As when implementing any new functionality to your customers, testing will be essential to be successful in the long-term. And remember, what works for others may not work for you and your customers, and every function within AMP for emails might not be necessary to meet your brand and customer needs.
Enabling AMP Emails with Gorilla Assemble
So, how can brands take advantage of AMP Emails without starting from scratch? Fortunately, Gorilla clients can take advantage of our Assemble framework – a proprietary platform-neutral UI toolkit built on Atomic design principles – to hit the ground running and transform their email channel.
Because it’s platform-neutral, Assemble is already enabled to support AMP emails, leveraging already established UI patterns. The established Assemble workflow can be easily adapted to automate the AMP Email creation process, ensuring high-quality rapidly-deployed email templates. With the templates in place, it simply becomes a matter of injecting the desired content and executing the email campaign. Assemble also utilizes the Mustache templating language to enable the dynamic and interactive elements that make AMP Emails such a monumental step forward.
An added benefit of Assemble being a platform-neutral framework is the ability to reuse brand-centric patterns across channels. So the same UI elements that are created for a brand’s ecommerce or digital experience (regardless of what platform those sites are built on) can be ported to the brand’s AMP Emails. This ensures continuity and consistency in the end user’s overall brand experience.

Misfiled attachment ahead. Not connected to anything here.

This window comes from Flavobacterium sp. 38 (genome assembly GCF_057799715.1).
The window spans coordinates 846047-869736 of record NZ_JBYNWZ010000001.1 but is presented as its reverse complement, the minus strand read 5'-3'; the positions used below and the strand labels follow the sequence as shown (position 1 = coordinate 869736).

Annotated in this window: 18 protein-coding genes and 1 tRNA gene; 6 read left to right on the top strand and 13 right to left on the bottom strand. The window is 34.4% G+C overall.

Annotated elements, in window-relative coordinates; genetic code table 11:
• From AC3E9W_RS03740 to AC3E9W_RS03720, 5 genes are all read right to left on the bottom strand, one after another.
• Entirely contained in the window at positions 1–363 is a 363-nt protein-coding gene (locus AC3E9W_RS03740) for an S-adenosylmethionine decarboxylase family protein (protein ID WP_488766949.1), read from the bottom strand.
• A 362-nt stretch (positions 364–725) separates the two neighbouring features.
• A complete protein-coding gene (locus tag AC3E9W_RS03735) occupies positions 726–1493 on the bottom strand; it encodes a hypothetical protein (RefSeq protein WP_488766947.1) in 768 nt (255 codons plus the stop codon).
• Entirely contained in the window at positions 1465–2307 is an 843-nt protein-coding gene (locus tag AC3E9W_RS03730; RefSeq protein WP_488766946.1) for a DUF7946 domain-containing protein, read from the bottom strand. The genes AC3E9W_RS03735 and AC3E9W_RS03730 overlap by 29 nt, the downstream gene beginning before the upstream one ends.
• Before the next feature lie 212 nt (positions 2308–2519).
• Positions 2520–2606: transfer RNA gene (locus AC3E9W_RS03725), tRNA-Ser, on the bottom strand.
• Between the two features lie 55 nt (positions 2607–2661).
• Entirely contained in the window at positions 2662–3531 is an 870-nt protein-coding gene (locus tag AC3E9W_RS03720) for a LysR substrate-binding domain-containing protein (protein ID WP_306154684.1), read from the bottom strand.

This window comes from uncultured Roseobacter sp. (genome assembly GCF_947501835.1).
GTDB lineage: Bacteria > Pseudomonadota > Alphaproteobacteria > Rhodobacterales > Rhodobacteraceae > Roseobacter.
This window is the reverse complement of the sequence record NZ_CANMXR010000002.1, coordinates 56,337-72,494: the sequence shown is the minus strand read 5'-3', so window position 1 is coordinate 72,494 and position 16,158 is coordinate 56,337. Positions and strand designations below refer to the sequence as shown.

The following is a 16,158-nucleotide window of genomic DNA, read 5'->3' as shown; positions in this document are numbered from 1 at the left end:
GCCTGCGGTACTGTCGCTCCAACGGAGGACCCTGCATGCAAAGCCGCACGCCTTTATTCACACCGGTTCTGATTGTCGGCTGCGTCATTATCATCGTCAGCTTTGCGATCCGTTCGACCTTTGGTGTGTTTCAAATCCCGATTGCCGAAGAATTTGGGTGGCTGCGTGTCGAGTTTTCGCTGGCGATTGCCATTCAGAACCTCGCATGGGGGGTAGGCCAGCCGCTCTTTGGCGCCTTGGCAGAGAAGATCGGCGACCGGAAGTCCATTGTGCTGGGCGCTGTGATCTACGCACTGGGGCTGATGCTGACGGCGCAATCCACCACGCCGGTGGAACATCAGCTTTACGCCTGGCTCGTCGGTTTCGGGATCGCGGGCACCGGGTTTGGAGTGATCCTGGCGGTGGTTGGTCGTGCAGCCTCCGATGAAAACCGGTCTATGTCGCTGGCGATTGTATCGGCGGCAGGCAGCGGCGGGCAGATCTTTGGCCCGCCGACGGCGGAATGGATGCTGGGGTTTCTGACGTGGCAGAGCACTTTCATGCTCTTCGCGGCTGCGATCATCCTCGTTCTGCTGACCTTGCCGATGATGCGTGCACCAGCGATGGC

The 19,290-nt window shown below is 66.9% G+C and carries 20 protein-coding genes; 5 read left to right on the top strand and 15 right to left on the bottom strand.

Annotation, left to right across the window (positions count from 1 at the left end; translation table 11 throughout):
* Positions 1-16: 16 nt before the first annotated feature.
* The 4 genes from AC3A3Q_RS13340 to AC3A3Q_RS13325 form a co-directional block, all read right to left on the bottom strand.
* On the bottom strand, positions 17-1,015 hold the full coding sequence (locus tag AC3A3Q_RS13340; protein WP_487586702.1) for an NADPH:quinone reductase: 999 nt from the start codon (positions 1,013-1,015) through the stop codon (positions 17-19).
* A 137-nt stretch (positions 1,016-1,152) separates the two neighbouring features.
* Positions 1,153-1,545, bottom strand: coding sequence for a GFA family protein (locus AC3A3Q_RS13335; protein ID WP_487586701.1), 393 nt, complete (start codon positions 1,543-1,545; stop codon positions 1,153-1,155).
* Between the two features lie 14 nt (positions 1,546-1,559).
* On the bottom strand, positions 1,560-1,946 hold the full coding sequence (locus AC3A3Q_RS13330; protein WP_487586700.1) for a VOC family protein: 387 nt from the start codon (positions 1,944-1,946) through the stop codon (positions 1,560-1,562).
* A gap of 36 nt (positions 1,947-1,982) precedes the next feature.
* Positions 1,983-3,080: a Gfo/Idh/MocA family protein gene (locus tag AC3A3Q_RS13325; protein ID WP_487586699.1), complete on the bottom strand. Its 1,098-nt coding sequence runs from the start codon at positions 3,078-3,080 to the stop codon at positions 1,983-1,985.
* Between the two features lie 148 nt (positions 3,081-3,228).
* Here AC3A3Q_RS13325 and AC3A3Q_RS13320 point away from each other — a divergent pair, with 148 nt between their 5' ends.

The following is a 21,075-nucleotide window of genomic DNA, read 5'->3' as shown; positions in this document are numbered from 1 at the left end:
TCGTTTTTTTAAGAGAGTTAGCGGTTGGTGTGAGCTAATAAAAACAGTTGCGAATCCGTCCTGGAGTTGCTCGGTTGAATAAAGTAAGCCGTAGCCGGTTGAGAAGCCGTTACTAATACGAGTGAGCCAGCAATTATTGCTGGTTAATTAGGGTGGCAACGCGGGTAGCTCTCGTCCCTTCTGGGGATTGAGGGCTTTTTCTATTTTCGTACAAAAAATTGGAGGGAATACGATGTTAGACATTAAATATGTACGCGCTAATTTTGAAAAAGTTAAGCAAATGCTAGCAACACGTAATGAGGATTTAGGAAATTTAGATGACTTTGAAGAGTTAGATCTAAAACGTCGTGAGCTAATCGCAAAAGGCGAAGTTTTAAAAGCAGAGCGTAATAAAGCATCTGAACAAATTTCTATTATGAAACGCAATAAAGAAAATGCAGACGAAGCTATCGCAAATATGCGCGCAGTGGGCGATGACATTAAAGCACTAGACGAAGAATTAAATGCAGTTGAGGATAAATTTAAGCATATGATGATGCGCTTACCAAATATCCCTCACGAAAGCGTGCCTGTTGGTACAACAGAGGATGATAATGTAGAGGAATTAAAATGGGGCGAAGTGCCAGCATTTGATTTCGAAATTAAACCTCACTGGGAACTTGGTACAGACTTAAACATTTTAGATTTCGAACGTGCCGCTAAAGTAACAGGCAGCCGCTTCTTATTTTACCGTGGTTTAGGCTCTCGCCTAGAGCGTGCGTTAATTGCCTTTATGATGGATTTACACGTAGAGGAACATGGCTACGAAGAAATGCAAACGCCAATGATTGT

AMP Email: Motives and Musings
As noted above, AMP email opens a lot of exciting opportunities for marketers, leading to potentially better experiences for consumers and business users. Within AMP emails, users will be able to schedule appointments, answer survey questions, request additional content, and even make purchases, all without ever leaving the email. I repeat: without ever leaving the email. Knowing that, it’s easy to see why AMP email opens a lot of exciting opportunities for Google as well.
Google must find ways to keep users engaged and using their products. In the very lucrative area of product search, Google has been getting hammered by Amazon. Depending on the source, it’s been reported that more product searches now begin on Amazon than Google. The AMP email framework, coupled with a given brand’s email, enables Google (and the merchant) to “front-run” the Internet. By allowing users to perform actions without interacting with the broader world wide web, it has the potential to keep the email recipient away from Amazon and other competitors.
Side note: This opens a second front in the battle to disrupt traditional browser-based ecommerce. Voice became the first attempt to funnel users away from the web, with Amazon’s 2014 launch of the Echo. And while voice commerce is still nascent and limited to edge cases currently, Amazon has a commanding lead over Google Home and other smart speaker products in terms of market penetration.
The lifeblood of Google’s business is advertising, and the fuel for their advertising engine is data. AMP email opens up a potential treasure trove of new data for Google to collect, parse, and monetize. Every user action and interaction taken within an email, rather than a merchant’s website, will now be visible to and collected by Google. This could quickly add up to billions of new, commerce-centric data points. And because Google has made AMP email open-source, they’ll be able to collect data beyond Gmail, across most major email clients, e.g. Outlook. This is a major coup for Google and is something Amazon has no ability to counter at present.
AMP email marks a large step forward for user engagement and its impact should be wide-reaching, as long as Google is able to establish and maintain user trust. Early adopters have the potential to gain competitive advantage, at least temporarily, while the rest of their industry peers play catch up. The question is: who will be the first-movers?